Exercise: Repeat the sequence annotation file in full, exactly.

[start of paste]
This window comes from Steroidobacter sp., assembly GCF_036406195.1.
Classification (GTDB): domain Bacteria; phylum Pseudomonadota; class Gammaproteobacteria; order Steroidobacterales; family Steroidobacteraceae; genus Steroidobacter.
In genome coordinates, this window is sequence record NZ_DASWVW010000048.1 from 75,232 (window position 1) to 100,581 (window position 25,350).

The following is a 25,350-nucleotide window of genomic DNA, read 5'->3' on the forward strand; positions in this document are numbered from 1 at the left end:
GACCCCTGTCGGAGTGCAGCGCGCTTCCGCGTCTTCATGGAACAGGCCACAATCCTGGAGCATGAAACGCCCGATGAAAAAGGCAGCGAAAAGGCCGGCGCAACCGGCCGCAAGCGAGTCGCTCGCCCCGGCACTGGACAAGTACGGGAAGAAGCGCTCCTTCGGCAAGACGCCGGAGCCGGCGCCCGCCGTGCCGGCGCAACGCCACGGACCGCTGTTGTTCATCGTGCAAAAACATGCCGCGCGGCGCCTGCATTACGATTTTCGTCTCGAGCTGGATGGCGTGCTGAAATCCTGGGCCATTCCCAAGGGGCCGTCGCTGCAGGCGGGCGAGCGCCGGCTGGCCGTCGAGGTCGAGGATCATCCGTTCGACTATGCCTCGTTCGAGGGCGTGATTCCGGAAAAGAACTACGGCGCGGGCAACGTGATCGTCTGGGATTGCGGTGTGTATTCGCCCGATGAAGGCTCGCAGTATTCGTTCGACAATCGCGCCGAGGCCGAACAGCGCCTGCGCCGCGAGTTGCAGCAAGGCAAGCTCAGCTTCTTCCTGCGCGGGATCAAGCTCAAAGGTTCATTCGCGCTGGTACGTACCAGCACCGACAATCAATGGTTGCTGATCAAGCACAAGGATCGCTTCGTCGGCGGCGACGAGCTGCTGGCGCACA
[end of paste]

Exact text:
This window comes from Steroidobacter sp., assembly GCF_036406195.1.
Classification (GTDB): domain Bacteria; phylum Pseudomonadota; class Gammaproteobacteria; order Steroidobacterales; family Steroidobacteraceae; genus Steroidobacter.
In genome coordinates, this window is sequence record NZ_DASWVW010000048.1 from 75,232 (window position 1) to 100,581 (window position 25,350).

The following is a 25,350-nucleotide window of genomic DNA, read 5'->3' on the forward strand; positions in this document are numbered from 1 at the left end:
GACCCCTGTCGGAGTGCAGCGCGCTTCCGCGTCTTCATGGAACAGGCCACAATCCTGGAGCATGAAACGCCCGATGAAAAAGGCAGCGAAAAGGCCGGCGCAACCGGCCGCAAGCGAGTCGCTCGCCCCGGCACTGGACAAGTACGGGAAGAAGCGCTCCTTCGGCAAGACGCCGGAGCCGGCGCCCGCCGTGCCGGCGCAACGCCACGGACCGCTGTTGTTCATCGTGCAAAAACATGCCGCGCGGCGCCTGCATTACGATTTTCGTCTCGAGCTGGATGGCGTGCTGAAATCCTGGGCCATTCCCAAGGGGCCGTCGCTGCAGGCGGGCGAGCGCCGGCTGGCCGTCGAGGTCGAGGATCATCCGTTCGACTATGCCTCGTTCGAGGGCGTGATTCCGGAAAAGAACTACGGCGCGGGCAACGTGATCGTCTGGGATTGCGGTGTGTATTCGCCCGATGAAGGCTCGCAGTATTCGTTCGACAATCGCGCCGAGGCCGAACAGCGCCTGCGCCGCGAGTTGCAGCAAGGCAAGCTCAGCTTCTTCCTGCGCGGGATCAAGCTCAAAGGTTCATTCGCGCTGGTACGTACCAGCACCGACAATCAATGGTTGCTGATCAAGCACAAGGATCGCTTCGTCGGCGGCGACGAGCTGCTGGCGCACA